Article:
Sermon for the Eighteenth Sunday after Trinity
St. John’s Church – Moultrie, GA
October 3, 2010
Some of you may be wondering if I read the wrong Gospel lesson this morning. You might be thinking, didn’t we hear just a few weeks ago the re-telling of the Summary of the Law? Why are we hearing it again? If you thought that or asked those questions, I think you’ve hit on something important. You’re asking a very good question.
In fact, we did hear the re-telling of the Summary of the Law just five weeks ago on the Thirteenth Sunday after Trinity. It was within the context of the Parable of the Good Samaritan from St. Luke’s Gospel. If you remember that account, it is not Jesus who recites the Summary, but rather, the lawyer who posed the question to Jesus, “What shall I do to inherit eternal life?” In this morning’s Gospel from St. Matthew, the situation is somewhat different, but in actuality, it’s quite similar. A group of people who simply want the easy way out ask Jesus a question in attempt to catch him in a trap.
I’m not really sure what type of answer they were searching for, hoping he’d give in order to trap Him in His words, but we know that this was their ulterior motive for doing what they did. In somewhat atypical Jesus fashion, he actually answers their question, and does so by appealing to the only logical place he could, Sacred Scripture. He recounts for them the words from Deuteronomy 6 and Leviticus 19, and those same words are proclaimed each and every time we celebrate the Holy Eucharist. So why do we seemingly hear the same story that we heard five weeks ago again this morning? Unfortunately, if we ask that question, I’m afraid we’ve missed the point.
After all, it’s not the same story at all. It’s quite different on so many fronts.
First of all, we never hear the same stories twice. We never hear the same stories twice because we are never the same when we hear them for the second, third, forty-fifth, or any number of times. We are never the same, and therefore, the story affects us differently each time we hear it. It may not be something we are conscious of at the time, but the gospel is new and fresh even if we are hearing a familiar passage.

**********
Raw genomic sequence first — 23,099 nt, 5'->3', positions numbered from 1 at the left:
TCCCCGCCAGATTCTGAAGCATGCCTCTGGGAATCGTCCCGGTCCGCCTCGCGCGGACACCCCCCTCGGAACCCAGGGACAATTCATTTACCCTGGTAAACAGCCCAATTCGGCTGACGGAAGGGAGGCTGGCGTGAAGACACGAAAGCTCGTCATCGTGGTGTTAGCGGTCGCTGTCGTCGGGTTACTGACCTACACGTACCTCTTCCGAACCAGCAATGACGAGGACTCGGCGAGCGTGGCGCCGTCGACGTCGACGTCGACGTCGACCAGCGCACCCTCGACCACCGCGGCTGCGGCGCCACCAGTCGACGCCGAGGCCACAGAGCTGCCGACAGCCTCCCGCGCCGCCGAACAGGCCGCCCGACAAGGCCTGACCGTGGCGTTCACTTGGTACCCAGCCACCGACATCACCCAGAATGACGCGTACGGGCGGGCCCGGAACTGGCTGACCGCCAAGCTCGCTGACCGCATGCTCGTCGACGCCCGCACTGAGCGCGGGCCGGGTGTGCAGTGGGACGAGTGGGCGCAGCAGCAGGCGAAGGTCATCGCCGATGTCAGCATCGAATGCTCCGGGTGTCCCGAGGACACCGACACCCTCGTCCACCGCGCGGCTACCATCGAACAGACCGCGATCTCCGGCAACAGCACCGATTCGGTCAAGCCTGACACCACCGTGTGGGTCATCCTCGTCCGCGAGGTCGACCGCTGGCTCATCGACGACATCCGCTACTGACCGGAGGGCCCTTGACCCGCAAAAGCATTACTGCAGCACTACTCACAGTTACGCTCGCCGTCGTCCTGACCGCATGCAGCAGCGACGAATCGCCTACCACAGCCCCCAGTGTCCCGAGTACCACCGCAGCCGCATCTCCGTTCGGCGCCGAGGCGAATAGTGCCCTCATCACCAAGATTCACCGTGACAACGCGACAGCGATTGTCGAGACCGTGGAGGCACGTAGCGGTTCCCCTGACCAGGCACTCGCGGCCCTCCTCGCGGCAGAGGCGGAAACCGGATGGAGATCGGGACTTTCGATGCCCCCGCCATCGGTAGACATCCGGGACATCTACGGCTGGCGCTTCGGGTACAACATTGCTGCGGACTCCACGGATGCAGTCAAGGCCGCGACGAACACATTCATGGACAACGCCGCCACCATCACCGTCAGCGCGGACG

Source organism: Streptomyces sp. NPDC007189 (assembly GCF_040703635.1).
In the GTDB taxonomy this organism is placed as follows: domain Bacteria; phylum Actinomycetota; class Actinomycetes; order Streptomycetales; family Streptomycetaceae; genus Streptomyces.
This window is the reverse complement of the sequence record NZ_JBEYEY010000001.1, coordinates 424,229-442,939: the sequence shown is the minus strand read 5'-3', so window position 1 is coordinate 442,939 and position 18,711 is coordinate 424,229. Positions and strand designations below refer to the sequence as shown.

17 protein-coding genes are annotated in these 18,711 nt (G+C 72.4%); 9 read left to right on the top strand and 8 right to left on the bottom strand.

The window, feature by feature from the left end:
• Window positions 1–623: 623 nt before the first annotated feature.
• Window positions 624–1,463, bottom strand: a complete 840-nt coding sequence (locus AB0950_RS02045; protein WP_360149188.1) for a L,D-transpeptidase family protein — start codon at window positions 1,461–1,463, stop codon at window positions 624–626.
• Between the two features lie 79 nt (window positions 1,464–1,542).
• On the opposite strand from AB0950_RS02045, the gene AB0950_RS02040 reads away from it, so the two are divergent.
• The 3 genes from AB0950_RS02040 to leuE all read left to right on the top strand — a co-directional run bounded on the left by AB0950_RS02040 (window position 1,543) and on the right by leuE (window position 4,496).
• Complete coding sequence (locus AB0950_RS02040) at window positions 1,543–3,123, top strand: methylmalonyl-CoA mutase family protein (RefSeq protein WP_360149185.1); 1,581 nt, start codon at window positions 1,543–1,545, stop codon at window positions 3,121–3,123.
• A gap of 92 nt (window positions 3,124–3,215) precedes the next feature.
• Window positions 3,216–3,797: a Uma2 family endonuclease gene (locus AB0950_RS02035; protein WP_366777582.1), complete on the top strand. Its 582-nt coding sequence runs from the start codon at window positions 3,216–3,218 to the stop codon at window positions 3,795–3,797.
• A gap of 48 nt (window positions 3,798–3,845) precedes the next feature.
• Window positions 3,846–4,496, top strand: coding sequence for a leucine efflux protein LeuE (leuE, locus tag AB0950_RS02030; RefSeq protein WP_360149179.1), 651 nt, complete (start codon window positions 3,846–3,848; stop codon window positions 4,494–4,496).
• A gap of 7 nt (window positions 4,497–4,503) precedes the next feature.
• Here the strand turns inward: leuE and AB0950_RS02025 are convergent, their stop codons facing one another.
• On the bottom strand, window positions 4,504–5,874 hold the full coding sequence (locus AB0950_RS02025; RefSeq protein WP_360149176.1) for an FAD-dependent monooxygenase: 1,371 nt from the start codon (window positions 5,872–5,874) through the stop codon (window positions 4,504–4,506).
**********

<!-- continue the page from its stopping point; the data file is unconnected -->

This does not mean that the Truth behind it is different. As St. Paul regularly said, God Forbid! Jesus Christ is the same yesterday, today, and forever. If, as we proclaim, He is the Way, the Truth, and the Life, there is no variation in the message. It is the recipient of that message that is different, and with God’s grace, different for the better.
If we were to have cut off the second part of these two pericopes, then we would miss out on the critical points that Matthew and Luke are trying to bring to light.
If you remember back to the Gospel from St. Luke from a few weeks ago, the second half of the story centered around the retort from the lawyer when he asks Jesus, “so who is my neighbor?” In response, Jesus then tells the Parable of the Good Samaritan, and thus exegetes the second portion of the Summary, “Thou shalt love thy neighbor as thyself.”
In this morning’s Gospel from St. Matthew, we again hear those familiar words, but then Jesus wants to focus on the first half of the Summary, “Thou shalt love the Lord thy God.” He does this by asking a circular question that completely befuddles the Pharisees and those who were listening to Him.